war, and it became important to state what kind of society we 
were fighting for. "In those critical days/' wrote a woman 
listener, referring to the first period, " there was only your radio to 
cheer our hearts. But now that the agony has lifted a little and 
loosened the grip which forced us into the blind circle of a single 
obsessing thought, the cold light of reason is returning. Noble 
sentiments are losing their^fine rapture and we are washed up in 
the cold light of dawn." 

In the year of recovery a cult grew up around the transmissions 
of the B.B.C. which was unique in history. The opposite of the 
German radio cult, which had been imposed from above, this, too, 
drew its strength from the prostration of the country and had semi- 
religious qualities reminiscent of suppressed movements whose 
groups practised their ritual separately but united by the know- 
ledge of a common source of consolation. " It sometimes happens," 
wrote a demobilized lieutenant who had listened to the B.B.C. day 
by day for a month since the Armistice, " that weeping women 
kneel around the wireless set and men turn away their heads 
to hide the tears in their eyes, but if England announces a 
victory, there is applause and cries of ' Bravo ! ' But the trans- 
missions are interfered with, and it is often very difficult to hear 
the announcer. Then heads come dose together and ears are 
pressed to the set" 

" We listen to you, we believe you, we love you," wrote a French 
girl as if declaiming a creed. " You are the truth," a group of 
French girls in the Unoccupied Zone wrote to General de Gaulle. 
" You are hope without you we should have no more hope." 
" Every time I dream of you," wrote a younger girl from Savoie, 
" I always see you dad in magnificent rose-coloured silk and girt 
with a golden belt." When this period doses, about a year after 
the Armistice, a traveller in a crowded train heard a woman 
cry out, " If de Gaulle came down in an aeroplane, he would be 
received like Joan of Arc, and the good marshal would not count for 
much ! " But the B.B.C at this time could more fairly be compared 
with the voices heard by Joan than with her corporeal self. As 
another traveller who passed through France remarked, " Do you 


know that no one in France knows what de Gaulle looks like ? " 
He was a voice, a slow, majestic, lofty voice which invested final 
syllables with the values due in poetry and celebrated battle for the 
nation's sake as an absolute good. He made jamming seem a rather 
scandalous and irrelevant impertinence. 

On the eve of July 14, 1942, when the; resistance he had fanned 
had become so firmly established that the name La France Libre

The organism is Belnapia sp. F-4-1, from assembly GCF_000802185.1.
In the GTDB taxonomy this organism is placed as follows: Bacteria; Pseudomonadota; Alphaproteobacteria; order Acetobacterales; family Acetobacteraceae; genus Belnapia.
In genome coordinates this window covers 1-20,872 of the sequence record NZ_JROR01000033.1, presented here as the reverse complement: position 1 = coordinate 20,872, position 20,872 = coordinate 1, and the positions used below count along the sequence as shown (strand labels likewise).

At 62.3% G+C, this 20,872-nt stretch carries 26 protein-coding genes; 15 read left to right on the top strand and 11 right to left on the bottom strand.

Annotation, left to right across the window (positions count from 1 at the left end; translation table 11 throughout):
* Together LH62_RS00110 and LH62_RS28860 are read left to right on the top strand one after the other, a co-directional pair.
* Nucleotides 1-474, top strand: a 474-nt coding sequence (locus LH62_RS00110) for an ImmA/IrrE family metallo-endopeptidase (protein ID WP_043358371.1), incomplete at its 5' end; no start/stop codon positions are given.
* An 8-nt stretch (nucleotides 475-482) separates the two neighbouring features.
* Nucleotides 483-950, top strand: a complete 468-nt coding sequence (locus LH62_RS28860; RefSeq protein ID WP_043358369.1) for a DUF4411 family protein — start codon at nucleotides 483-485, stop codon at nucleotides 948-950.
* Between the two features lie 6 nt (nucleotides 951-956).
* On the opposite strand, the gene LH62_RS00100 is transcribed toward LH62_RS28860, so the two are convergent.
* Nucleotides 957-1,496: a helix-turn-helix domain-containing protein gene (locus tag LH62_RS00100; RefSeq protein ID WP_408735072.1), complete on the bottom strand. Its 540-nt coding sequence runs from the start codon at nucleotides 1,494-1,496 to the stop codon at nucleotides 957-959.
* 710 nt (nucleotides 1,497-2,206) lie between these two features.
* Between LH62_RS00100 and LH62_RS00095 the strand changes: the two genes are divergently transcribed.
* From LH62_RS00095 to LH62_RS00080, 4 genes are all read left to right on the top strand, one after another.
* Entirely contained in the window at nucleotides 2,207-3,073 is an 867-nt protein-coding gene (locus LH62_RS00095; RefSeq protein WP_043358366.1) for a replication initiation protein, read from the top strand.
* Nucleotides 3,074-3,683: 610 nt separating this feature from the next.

could be changed to La France Combattante, he made one of his most 
eloquent appeals. The tones of his oratory still seem to ding to 
the words of the text. Processions were to take place, the tricolour 
was to fly from houses. " Partout" he commanded, 

Partout, la Marseillaise sera change d'une seule dme, d pleine gorge, 
les larmes aux yeux. Que voudront dire ces drapeaux, ces d&fils> cette 
Marseillaise ? ... Ik diront que la France se prepare, qu'elle se ras- 
semble en secret pour le jour terrible oil VAllemandyfliclussant, les Attiis 
presents et les trdtres balayts, la nation toute entiere debout, chassera 
et punira f emend. 

Les drapeaux I c'est la fiertt. Les dtfiUs ! c'est I 9 espoir. La 
Marseillaise ! c'est la fureur. II nous f out et il nous restefiert 9 espoir 

On le vena bien demain. 

Next day it was indeed plain for everyone to see. According 
to the letter of the instructions, the tricolours flew, the processions 
marched and the Marseillaise was sung. At Lons-le-Saulnier, where 
priests were among the demonstrators, the Marseillaise was sung in 
front of the statue of Rouget de PIsle. In Lyons and Marseilles, the 
two main cities of Unoccupied France, crowds of a hundred thousand 
assembled and marched in Lyons, to the Place Cornet, and in 
Marseilles through all the main thoroughfares. In one street 
police opened fire with Tommy guns, killing two men and two women. 
Information was sent to the B.B.C. immediately, giving the exact 
place in the St. Pierre Cemetery where the women were buried, and 
de Gaulle, who was in close touch with the organized resistance, 
called for another procession which duly filed past their graves 
between five and six in the evening of the following Sunday. 

To give the Germans no excuse for drastic action against the 
patriots, the instructions for celebrating July 14 had emphasized 
that in Occupied France no demonstrations should take place* 
This restraint was observed, giving by contrast to the activity in 
the south a striking proof of the discipline of French resistance. 


There had been previous attempts to organize such demonstra- 
tions by radio, but apart from the slight success of the first, on 
New Year's Day, 19413 and the rather greater success of May Day, 
1942, the intervening attempts had no very impressive response. 
By the summer of 1942 de Gaulle had acquired a formidable ally in 
die Gestapo, whose mass executions were more potent than any 
oratory in the world*